But how do you test someone’s creativity or wisdom or practical abilities? Sternberg has designed a test which assess these things and others. Here are two examples of his "Success Intelligence Model" questions:

In science, we might ask (1) What is the evidence suggesting that global warming is taking place (analytical)? (2) What do you think the world will be like in 200 years if global warming continues at its present rate (creative)? (3) What can you, personally, do to help slow down global warming (practical)? and (4) What responsibility do we have, if any, to future generations to act on global warming now before it gets much worse (wisdom)?

In mathematics, we might ask (1) What is the interest after six months on a loan of $4,000 at 4 percent annually (analytical)? (2) Create a mathematical problem involving interest on a loan (creative); (3) How would you invest $4,000 to maximize your rate of return without risking more than 10 percent of the principal (practical)? and (4) Why do states set maximum rates of interest that lenders can charge, and should they do so (wisdom)?

This seems good for school use, but how to scale it to the level of a nationwide test like SAT? Don’t know. Sternberg has good reasons for working on this stuff. First, he thinks a more holistic test is fairer. Multiple choice tests are biased in favor of those cognitively suited to the task — if you’re good at one multiple choice test, you’ll be good at another, regardless of content. So it primarily tests your multiple-choice-taking skill, instead of the content of the multiple-choice test. Second, he says it is a far better predicator of freshman year college grades. Third, today’s times call for a range of intelligences, not just raw analytical or memorization ability, so it’s probably a better life success predicator, too.

By the way, school assessments failing to be a reliable predictor of career / life success isn’t just limited to psychology. Law bar exams are notoriously disconnected from reality. One famous example is when the former dean of Stanford Law School, Kathleen Sullivan, who’s argued cases in front of the Supreme Court, failed the California Bar Exam a year or two ago.

(hat tip: Eide Neurolearning)

A Quote from War

Slate magazine reports on this Sunday’s NYT magazine cover piece in which the writer is embedded in Iraq. It notes the harrowing challenges our soldiers face:

There soldiers must "play killer, cultural anthropologist, hearts-and-minds winner and then killer again" among an ambivalent-at-best populace while fighting a mostly homegrown insurgency that uses civilians as shields. The company’s 26-year-old captain confides, "I’ve got too many geeking out, wanting to go off the deep end and kill people," saying he "wished he could buy 20 goats and let the boys beat and burn them and let loose their rage."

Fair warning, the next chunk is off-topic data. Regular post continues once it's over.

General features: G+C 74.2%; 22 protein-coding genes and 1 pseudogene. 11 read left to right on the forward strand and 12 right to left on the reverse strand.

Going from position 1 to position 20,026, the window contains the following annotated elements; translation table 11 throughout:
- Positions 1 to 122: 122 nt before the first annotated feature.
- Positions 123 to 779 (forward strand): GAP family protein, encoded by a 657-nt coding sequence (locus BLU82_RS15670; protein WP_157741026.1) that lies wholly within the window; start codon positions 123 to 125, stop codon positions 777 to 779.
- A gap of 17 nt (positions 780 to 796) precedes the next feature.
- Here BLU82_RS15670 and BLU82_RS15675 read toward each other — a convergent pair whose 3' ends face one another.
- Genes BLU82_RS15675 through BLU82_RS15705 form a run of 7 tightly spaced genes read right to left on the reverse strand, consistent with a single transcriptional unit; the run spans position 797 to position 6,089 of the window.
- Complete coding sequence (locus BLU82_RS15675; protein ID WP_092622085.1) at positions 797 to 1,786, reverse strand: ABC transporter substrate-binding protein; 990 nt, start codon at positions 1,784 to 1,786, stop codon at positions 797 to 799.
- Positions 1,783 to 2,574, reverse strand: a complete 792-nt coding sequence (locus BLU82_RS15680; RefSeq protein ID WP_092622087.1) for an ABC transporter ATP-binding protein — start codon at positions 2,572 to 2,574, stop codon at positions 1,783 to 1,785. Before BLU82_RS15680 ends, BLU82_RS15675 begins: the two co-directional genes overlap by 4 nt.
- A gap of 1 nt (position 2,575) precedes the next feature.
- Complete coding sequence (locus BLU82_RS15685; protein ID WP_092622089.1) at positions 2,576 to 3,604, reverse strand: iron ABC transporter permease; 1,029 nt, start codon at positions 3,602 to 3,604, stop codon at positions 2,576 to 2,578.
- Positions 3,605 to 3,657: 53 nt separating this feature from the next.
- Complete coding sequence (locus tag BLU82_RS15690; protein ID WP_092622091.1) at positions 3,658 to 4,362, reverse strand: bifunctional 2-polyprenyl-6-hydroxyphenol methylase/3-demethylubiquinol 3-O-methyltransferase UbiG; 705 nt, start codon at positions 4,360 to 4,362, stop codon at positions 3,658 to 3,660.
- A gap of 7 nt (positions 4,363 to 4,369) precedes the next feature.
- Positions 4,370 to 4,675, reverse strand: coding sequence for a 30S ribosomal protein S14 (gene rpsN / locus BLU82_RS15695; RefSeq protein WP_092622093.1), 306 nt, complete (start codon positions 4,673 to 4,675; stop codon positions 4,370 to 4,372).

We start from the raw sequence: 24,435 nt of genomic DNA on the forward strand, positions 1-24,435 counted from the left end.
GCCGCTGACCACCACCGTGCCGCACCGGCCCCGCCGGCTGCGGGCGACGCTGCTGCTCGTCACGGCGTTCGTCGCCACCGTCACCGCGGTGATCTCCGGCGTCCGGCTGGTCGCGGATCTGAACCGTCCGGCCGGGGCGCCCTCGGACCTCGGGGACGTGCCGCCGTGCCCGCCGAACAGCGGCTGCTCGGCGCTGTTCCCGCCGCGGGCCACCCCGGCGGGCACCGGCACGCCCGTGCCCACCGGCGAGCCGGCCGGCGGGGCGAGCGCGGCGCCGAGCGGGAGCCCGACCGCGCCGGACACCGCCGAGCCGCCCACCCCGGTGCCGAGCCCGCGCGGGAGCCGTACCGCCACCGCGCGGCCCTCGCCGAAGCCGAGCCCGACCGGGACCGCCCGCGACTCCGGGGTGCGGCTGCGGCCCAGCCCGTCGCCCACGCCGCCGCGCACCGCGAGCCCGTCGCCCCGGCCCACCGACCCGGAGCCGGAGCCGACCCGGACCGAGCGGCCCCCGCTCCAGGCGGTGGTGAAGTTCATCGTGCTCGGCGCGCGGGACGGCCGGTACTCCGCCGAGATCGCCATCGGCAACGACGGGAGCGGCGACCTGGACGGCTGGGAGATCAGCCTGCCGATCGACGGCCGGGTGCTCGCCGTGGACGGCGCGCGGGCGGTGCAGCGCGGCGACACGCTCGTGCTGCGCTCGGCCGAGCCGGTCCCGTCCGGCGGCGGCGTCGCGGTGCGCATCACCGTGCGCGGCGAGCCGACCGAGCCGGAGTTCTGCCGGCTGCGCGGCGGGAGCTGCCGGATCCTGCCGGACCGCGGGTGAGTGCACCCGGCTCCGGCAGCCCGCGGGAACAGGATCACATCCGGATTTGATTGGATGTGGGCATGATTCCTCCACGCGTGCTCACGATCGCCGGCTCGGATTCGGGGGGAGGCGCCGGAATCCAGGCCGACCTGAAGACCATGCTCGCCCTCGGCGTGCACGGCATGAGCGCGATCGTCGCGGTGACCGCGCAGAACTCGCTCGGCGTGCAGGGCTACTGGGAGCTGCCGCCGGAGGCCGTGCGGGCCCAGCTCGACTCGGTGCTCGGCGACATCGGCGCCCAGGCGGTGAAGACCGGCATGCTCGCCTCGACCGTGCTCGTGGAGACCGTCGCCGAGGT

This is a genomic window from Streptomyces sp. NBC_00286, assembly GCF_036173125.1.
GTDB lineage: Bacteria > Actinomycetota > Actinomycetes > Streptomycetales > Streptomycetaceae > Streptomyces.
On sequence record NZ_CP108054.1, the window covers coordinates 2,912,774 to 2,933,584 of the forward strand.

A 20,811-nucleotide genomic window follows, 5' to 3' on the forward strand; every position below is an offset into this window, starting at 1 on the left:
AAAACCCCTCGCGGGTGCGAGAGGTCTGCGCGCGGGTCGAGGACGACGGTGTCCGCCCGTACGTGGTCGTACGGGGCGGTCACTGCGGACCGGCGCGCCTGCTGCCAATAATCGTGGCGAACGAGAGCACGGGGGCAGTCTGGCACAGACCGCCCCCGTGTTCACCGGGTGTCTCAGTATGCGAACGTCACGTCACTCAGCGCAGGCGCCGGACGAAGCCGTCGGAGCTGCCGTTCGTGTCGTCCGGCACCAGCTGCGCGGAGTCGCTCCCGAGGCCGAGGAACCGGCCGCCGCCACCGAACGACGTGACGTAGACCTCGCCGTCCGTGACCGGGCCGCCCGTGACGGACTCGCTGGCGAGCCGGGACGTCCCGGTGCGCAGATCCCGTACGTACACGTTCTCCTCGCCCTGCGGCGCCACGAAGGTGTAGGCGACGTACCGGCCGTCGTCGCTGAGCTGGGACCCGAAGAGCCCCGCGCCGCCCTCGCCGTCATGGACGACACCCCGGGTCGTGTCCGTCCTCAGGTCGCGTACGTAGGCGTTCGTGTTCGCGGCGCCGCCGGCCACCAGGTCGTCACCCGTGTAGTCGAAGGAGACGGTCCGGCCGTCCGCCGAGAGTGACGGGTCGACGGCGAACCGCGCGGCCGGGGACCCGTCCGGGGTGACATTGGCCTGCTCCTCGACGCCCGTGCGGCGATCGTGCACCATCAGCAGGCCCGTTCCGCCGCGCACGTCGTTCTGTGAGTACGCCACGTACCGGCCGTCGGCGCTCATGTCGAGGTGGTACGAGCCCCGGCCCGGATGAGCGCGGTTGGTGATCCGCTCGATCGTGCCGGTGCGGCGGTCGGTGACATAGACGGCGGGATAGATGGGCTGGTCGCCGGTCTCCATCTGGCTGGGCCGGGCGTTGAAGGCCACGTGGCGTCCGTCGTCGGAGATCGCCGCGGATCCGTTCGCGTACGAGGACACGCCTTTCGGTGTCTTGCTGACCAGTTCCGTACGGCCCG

Every Saint Has a Past, Every Sinner Has a Future

Bekka Björke, a teenage girl I’ve gotten to know through blogging and email, occasionally posts very thoughtful blog entries about her life and mind. I’m consistently impressed by the intensity and originality of her thoughts. She’s also a superb photographer. I expect big things down the road!

Her most recent post is titled Every saint has a past, every sinner has a future, in which she reflects on how others have reacted to her unconventional life choices. Anyone who chooses the road less traveled must face a constant barrage of second-guessing even by those who love you. Excerpt:

I’ve never claimed to be doing any of this living thing “right"… Dropping out of school, insisting on making a living as an artist, moving in with my boyfriend, my problems with alcohol from such a young age, all have seemed kinda unconventional to the people close to me (not that they really expect me to play by the rules, I’d rather take the pieces and make up something new) and even new faces I meet.

I don’t think I’m as crazy or fucked-up as people like to tell me I am. In fact, I’m pretty sure I’m not. But it still stings when I hear from my parents, who’ve finally come to terms with my life choices and that couldn’t make me happier, the things the rest of my family has to say about me. Even my friends who probably know me better than I know myself question my actions. I appreciate their commentary, it’s obviously got a strong foundation, but I’m constantly wondering if I’m really doing things so wrong. Drugs are ancient history, as is alcohol for the most part. School is back in the picture, I’m working, I’m learning, I’m functioning as a more or less responsible adult. More importantly, I’m happy.

I’m not trying to repent. I’m not ashamed of things I’ve done, things I’m doing. If that were the case I wouldn’t be living as I do. Call it selfish to live in the pursuit of happiness, but I don’t care. Whether or not living like you’re 25 at the ripe old age of 17 is right or wrong is all subjective. If graduating high school, going on to get a *useful* college degree, living a straight life is what you value, fine, I can totally respect that. There will be no apologies on my end for taking school as an opportunity to learn instead of a necessity, for loving someone although my birthdate makes me obviously too naive to really know what I’m feeling, for having a passion for the arts and the mind that so many people scoff at.